The workforce of tomorrow needs talents who are knowledgeable in all things technology
WE are entering a digital era.
The world’s most valuable companies are no longer banks or energy companies, but technology companies.
Accenture chief executive officer (CEO) Pierre Nanterme noted that “digital is the main reason just over half of the companies in the Fortune 500 have disappeared since the year 2000”.
With so much emphasis on digital, it’s clear that today’s graduates not only need the hard and soft skills that universities have tried to develop, but a newer and much-needed repertoire of digital skills.
Indeed, the adoption of online learning by many universities also represents a timely opportunity for students to build their digital skillset.
There are five key digital skills that today’s graduates need in order to be digitally proficient:
> Distributed teams and collaboration
With Covid-19, many of us experienced, for the first time, working from home over a sustained period.
However, the reality is that many digital-ready organisations already expect their employees to be productive and work collaboratively as part of a virtual and even global team, regardless of their physical location.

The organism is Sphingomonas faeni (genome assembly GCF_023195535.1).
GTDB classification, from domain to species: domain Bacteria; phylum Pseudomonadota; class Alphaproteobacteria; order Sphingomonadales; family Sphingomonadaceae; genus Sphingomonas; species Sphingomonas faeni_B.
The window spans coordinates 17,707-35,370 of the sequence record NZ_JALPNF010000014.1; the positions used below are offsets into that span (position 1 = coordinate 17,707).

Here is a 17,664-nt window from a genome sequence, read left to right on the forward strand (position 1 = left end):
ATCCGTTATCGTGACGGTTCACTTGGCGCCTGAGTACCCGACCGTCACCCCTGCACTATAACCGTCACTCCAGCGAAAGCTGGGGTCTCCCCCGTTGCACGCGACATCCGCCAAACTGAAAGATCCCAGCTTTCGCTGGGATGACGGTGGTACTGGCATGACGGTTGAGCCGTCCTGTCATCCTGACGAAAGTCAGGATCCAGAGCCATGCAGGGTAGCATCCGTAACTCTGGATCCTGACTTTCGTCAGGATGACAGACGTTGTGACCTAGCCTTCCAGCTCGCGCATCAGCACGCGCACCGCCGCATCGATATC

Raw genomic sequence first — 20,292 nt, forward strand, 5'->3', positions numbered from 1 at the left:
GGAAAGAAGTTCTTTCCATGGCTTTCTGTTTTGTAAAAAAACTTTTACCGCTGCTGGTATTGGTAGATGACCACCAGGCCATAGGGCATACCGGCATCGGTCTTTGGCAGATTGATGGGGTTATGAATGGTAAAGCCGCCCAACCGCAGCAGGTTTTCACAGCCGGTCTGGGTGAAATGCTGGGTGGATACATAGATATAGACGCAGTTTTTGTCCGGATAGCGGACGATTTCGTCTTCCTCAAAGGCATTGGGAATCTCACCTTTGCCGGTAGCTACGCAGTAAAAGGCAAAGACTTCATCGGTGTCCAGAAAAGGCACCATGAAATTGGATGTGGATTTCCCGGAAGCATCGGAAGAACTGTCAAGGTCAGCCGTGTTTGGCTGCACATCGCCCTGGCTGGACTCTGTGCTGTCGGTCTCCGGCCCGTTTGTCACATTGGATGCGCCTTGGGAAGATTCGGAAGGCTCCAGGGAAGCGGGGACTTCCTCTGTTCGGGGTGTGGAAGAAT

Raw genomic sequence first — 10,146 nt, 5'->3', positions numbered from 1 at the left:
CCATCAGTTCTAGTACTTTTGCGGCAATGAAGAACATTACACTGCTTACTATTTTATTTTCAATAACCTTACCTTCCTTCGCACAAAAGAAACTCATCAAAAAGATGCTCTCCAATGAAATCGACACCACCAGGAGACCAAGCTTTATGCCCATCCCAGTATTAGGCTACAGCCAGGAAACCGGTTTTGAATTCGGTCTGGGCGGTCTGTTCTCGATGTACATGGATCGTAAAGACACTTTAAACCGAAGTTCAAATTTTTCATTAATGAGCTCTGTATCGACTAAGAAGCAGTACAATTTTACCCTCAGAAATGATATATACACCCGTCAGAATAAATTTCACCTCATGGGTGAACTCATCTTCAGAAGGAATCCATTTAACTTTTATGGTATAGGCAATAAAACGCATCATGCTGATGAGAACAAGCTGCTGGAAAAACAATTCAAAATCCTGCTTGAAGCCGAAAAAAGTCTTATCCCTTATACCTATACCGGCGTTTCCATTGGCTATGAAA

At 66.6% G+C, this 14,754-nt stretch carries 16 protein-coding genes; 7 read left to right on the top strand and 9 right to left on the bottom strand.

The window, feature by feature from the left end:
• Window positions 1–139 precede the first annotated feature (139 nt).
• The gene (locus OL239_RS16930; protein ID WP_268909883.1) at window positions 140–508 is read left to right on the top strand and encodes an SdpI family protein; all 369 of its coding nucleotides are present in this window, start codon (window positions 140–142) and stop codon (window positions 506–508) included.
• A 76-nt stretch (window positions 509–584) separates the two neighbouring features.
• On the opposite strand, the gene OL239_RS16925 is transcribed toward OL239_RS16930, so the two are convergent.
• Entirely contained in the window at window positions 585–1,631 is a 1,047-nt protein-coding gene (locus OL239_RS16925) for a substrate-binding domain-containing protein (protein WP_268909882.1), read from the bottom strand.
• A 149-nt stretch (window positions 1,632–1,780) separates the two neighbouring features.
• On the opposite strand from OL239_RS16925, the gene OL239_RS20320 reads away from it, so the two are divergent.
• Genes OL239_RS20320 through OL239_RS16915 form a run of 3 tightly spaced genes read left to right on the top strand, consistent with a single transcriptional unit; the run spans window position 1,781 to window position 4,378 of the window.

This trend will only continue. Collaboration technology has advanced to the stage where face-to-face interaction is nice, but not essential.
Today’s graduates must be able to work effectively as part of a team, whether that team operates physically, virtually or both.
They will need to manage their time, work independently, remain disciplined and know how to get the best out of meetings.
> Data science
The most successful companies are increasingly data driven.
Netflix systematically analyses data on the viewing habits of its 130 million subscribers, everything from what they search for and the shows they watch, in order to provide a highly personalised experience that is ultimately designed to engage and retain customers.
It also uses data to drive multi- million-dollar investment decisions